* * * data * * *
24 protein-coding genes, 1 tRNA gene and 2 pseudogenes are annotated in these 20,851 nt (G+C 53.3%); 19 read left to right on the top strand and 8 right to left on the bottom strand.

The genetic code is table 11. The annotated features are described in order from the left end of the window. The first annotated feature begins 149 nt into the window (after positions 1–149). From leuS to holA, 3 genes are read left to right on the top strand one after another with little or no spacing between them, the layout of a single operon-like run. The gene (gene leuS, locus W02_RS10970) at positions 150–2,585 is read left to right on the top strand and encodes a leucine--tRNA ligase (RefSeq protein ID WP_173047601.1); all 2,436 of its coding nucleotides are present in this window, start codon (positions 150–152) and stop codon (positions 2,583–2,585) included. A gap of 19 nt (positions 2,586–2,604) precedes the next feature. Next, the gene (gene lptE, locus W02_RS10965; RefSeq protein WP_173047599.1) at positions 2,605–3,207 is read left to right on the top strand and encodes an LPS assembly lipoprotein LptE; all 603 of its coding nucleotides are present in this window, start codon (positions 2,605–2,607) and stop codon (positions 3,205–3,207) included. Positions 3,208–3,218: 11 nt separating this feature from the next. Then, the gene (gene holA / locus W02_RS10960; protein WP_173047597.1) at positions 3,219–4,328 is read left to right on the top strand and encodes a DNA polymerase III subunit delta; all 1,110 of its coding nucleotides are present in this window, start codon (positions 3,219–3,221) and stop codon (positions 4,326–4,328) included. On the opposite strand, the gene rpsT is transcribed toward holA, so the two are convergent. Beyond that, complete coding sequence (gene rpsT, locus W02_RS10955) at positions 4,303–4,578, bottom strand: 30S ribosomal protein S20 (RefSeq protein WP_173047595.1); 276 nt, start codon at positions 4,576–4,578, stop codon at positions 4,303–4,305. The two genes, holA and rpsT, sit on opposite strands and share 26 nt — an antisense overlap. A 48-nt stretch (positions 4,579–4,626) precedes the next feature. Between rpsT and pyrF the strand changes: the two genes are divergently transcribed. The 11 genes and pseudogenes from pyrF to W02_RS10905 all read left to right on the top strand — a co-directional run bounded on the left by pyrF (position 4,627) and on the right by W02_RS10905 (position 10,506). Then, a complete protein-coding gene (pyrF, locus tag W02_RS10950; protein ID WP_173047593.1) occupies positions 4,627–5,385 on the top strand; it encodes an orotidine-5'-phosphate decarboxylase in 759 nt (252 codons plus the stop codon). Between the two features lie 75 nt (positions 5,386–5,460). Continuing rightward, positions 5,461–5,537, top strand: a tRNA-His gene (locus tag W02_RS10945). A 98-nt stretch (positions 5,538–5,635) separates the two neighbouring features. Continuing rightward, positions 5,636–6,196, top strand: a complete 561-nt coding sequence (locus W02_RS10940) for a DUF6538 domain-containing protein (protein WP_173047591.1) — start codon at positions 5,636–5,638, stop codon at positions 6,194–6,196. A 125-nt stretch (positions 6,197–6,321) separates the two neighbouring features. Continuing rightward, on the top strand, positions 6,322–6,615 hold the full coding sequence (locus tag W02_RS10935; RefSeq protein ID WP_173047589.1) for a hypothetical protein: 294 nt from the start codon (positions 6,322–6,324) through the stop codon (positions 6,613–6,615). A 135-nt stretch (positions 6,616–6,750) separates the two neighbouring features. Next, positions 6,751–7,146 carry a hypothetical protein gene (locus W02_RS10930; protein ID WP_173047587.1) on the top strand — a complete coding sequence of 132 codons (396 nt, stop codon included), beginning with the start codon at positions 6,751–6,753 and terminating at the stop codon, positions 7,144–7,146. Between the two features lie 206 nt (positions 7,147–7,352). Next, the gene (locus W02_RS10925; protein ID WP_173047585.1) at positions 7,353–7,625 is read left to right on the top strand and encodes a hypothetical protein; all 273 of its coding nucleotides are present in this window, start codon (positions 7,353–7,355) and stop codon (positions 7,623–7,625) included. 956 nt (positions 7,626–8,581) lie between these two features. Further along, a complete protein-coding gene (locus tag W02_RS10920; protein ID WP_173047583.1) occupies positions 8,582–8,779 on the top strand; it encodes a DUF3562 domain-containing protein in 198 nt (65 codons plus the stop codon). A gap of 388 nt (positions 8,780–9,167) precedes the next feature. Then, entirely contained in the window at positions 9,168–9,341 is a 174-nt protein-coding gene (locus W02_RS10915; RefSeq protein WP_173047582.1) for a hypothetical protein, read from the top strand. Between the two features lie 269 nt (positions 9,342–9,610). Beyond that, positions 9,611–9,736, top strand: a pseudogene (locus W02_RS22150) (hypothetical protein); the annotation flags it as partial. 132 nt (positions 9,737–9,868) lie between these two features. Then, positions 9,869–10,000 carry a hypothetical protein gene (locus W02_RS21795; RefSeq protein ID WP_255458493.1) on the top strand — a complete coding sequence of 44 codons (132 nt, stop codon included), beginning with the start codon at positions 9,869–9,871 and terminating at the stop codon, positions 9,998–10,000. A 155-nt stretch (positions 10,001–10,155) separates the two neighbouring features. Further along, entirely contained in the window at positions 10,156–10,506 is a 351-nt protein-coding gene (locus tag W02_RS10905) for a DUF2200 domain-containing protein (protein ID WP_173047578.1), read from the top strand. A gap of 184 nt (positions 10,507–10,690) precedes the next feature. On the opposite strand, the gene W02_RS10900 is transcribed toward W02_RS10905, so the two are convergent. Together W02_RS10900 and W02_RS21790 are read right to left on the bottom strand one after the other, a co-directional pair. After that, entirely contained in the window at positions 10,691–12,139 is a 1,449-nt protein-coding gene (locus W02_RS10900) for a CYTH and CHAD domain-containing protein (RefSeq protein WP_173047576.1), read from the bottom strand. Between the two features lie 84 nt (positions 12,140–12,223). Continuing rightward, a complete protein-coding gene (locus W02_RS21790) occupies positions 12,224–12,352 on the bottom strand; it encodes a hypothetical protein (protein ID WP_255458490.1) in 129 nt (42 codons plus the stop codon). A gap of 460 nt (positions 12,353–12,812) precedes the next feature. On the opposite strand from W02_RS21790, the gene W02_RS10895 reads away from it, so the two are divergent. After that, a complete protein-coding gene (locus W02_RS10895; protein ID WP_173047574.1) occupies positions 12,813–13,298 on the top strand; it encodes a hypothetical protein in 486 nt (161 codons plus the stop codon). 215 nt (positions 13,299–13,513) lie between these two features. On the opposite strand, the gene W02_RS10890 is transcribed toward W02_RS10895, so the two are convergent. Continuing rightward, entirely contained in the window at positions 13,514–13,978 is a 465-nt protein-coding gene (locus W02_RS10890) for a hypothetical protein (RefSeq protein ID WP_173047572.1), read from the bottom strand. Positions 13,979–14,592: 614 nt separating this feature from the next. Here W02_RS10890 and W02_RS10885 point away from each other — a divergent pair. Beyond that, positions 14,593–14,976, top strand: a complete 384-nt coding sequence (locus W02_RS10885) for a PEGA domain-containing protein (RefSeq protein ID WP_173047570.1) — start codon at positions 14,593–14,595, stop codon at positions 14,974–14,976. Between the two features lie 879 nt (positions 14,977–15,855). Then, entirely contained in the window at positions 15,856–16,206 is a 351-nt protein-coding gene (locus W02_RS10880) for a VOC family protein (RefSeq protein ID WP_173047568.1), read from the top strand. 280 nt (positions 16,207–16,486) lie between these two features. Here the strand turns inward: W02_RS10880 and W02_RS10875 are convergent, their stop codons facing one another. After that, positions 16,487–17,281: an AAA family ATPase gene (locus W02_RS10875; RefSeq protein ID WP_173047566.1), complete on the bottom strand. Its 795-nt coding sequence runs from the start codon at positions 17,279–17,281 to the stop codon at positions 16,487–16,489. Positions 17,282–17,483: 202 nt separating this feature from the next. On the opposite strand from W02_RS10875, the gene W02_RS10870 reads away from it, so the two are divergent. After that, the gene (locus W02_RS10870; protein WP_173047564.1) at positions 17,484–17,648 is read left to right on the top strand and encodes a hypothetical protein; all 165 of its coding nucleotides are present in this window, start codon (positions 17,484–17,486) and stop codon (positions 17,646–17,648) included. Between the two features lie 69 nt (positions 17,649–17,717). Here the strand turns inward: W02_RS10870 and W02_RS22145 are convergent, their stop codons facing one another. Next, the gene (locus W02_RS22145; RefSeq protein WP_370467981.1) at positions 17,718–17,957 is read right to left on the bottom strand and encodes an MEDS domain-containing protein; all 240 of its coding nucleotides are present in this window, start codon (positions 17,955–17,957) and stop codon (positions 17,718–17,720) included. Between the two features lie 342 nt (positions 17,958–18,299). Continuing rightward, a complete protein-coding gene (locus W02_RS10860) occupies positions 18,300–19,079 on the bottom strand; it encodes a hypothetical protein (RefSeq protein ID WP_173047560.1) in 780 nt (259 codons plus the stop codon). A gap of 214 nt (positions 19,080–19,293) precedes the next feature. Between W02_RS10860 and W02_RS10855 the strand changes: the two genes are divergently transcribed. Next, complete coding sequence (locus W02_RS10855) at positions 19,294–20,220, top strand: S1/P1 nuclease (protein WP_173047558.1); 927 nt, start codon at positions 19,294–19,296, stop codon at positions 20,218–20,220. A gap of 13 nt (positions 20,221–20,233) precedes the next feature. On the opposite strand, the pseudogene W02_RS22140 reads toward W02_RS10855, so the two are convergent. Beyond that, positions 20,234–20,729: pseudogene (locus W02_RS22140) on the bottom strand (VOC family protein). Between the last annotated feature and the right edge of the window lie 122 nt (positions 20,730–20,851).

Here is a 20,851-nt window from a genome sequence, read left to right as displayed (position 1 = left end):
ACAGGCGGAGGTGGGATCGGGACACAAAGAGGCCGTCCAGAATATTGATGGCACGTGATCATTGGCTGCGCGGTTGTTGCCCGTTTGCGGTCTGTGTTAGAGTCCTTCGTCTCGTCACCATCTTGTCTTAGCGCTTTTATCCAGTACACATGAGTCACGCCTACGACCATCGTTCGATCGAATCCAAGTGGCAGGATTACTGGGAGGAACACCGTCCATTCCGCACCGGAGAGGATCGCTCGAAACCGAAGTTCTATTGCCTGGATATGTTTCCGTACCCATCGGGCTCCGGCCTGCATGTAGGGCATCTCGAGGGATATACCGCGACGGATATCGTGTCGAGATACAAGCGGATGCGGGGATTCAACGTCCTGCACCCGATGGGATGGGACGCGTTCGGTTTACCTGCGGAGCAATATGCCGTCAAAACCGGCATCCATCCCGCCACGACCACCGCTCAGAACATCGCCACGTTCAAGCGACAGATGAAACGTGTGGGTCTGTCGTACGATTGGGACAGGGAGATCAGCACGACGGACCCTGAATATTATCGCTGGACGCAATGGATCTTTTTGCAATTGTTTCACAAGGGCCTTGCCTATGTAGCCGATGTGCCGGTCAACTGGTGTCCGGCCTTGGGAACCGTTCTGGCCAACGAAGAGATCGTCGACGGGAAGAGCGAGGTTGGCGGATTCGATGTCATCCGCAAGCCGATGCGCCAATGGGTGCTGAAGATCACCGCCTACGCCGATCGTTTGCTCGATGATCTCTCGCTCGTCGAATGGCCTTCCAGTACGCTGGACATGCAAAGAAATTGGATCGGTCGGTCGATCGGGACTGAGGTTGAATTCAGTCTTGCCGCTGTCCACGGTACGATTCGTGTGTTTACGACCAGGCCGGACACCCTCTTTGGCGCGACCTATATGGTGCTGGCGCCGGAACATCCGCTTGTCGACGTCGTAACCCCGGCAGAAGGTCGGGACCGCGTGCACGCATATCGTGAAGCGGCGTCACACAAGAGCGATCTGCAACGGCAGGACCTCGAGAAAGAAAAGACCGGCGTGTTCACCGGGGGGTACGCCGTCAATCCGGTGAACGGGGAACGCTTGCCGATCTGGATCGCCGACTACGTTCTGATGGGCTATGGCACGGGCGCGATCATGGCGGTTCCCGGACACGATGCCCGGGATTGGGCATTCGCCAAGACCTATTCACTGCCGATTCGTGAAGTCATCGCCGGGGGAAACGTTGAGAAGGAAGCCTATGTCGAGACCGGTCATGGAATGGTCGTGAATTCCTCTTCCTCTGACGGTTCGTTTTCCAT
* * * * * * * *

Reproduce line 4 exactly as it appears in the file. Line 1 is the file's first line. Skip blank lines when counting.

ACAGGCGGAGGTGGGATCGGGACACAAAGAGGCCGTCCAGAATATTGATGGCACGTGATCATTGGCTGCGCGGTTGTTGCCCGTTTGCGGTCTGTGTTAGAGTCCTTCGTCTCGTCACCATCTTGTCTTAGCGCTTTTATCCAGTACACATGAGTCACGCCTACGACCATCGTTCGATCGAATCCAAGTGGCAGGATTACTGGGAGGAACACCGTCCATTCCGCACCGGAGAGGATCGCTCGAAACCGAAGTTCTATTGCCTGGATATGTTTCCGTACCCATCGGGCTCCGGCCTGCATGTAGGGCATCTCGAGGGATATACCGCGACGGATATCGTGTCGAGATACAAGCGGATGCGGGGATTCAACGTCCTGCACCCGATGGGATGGGACGCGTTCGGTTTACCTGCGGAGCAATATGCCGTCAAAACCGGCATCCATCCCGCCACGACCACCGCTCAGAACATCGCCACGTTCAAGCGACAGATGAAACGTGTGGGTCTGTCGTACGATTGGGACAGGGAGATCAGCACGACGGACCCTGAATATTATCGCTGGACGCAATGGATCTTTTTGCAATTGTTTCACAAGGGCCTTGCCTATGTAGCCGATGTGCCGGTCAACTGGTGTCCGGCCTTGGGAACCGTTCTGGCCAACGAAGAGATCGTCGACGGGAAGAGCGAGGTTGGCGGATTCGATGTCATCCGCAAGCCGATGCGCCAATGGGTGCTGAAGATCACCGCCTACGCCGATCGTTTGCTCGATGATCTCTCGCTCGTCGAATGGCCTTCCAGTACGCTGGACATGCAAAGAAATTGGATCGGTCGGTCGATCGGGACTGAGGTTGAATTCAGTCTTGCCGCTGTCCACGGTACGATTCGTGTGTTTACGACCAGGCCGGACACCCTCTTTGGCGCGACCTATATGGTGCTGGCGCCGGAACATCCGCTTGTCGACGTCGTAACCCCGGCAGAAGGTCGGGACCGCGTGCACGCATATCGTGAAGCGGCGTCACACAAGAGCGATCTGCAACGGCAGGACCTCGAGAAAGAAAAGACCGGCGTGTTCACCGGGGGGTACGCCGTCAATCCGGTGAACGGGGAACGCTTGCCGATCTGGATCGCCGACTACGTTCTGATGGGCTATGGCACGGGCGCGATCATGGCGGTTCCCGGACACGATGCCCGGGATTGGGCATTCGCCAAGACCTATTCACTGCCGATTCGTGAAGTCATCGCCGGGGGAAACGTTGAGAAGGAAGCCTATGTCGAGACCGGTCATGGAATGGTCGTGAATTCCTCTTCCTCTGACGGTTCGTTTTCCAT